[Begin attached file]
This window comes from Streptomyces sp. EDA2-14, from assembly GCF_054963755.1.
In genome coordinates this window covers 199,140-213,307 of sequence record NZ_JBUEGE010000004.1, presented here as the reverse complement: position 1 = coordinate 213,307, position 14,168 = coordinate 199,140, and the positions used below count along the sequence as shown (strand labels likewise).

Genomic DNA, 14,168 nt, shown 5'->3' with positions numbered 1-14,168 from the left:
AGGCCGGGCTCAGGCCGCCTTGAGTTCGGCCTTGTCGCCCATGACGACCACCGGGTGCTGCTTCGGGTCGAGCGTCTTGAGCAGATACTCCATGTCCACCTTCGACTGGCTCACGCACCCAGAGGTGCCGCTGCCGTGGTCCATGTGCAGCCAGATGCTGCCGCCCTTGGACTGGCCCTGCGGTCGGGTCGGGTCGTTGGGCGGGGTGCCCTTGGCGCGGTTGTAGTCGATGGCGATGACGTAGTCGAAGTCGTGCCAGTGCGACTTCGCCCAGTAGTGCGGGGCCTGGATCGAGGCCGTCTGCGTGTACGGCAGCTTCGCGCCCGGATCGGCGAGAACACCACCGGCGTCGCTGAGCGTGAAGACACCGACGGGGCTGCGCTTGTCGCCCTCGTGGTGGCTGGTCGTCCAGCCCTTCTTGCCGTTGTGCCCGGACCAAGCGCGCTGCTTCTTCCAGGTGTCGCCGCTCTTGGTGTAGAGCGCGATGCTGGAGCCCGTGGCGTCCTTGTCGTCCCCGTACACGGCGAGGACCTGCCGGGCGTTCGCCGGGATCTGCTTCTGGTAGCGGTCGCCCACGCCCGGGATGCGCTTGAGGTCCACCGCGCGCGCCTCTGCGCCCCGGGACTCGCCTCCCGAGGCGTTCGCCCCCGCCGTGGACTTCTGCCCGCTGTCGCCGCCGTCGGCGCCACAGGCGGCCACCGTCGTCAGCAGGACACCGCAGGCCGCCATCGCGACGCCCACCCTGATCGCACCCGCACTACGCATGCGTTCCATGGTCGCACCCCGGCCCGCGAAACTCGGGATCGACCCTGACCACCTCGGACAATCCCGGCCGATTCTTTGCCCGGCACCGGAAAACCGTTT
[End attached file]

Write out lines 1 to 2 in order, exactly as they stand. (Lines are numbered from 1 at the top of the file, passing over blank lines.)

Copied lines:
This window comes from Streptomyces sp. EDA2-14, from assembly GCF_054963755.1.
In genome coordinates this window covers 199,140-213,307 of sequence record NZ_JBUEGE010000004.1, presented here as the reverse complement: position 1 = coordinate 213,307, position 14,168 = coordinate 199,140, and the positions used below count along the sequence as shown (strand labels likewise).